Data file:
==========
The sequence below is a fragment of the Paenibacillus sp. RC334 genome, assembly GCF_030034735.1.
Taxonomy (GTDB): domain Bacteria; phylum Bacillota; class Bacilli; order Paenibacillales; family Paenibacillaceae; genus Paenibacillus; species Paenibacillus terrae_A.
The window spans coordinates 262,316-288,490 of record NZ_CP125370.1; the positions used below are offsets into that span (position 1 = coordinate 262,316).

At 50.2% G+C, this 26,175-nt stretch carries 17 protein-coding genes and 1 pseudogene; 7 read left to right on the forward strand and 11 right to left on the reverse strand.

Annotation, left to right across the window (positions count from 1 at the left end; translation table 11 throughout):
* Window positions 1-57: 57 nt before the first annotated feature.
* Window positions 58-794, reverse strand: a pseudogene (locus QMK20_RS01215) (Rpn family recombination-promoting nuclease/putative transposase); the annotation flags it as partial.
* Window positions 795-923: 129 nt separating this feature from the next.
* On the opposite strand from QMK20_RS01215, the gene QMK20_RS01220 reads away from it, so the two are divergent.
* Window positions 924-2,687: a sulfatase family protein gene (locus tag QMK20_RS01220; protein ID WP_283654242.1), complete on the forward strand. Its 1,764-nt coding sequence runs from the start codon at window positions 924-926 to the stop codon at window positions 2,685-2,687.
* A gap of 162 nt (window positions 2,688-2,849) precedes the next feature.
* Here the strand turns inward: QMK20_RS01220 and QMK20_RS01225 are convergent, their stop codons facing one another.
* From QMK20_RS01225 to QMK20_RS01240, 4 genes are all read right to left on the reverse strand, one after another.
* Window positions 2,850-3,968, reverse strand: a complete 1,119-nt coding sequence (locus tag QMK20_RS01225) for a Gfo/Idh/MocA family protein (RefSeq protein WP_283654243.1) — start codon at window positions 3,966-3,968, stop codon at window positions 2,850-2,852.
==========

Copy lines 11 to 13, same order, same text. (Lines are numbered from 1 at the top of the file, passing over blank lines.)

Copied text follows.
* A gap of 162 nt (window positions 2,688-2,849) precedes the next feature.
* Here the strand turns inward: QMK20_RS01220 and QMK20_RS01225 are convergent, their stop codons facing one another.
* From QMK20_RS01225 to QMK20_RS01240, 4 genes are all read right to left on the reverse strand, one after another.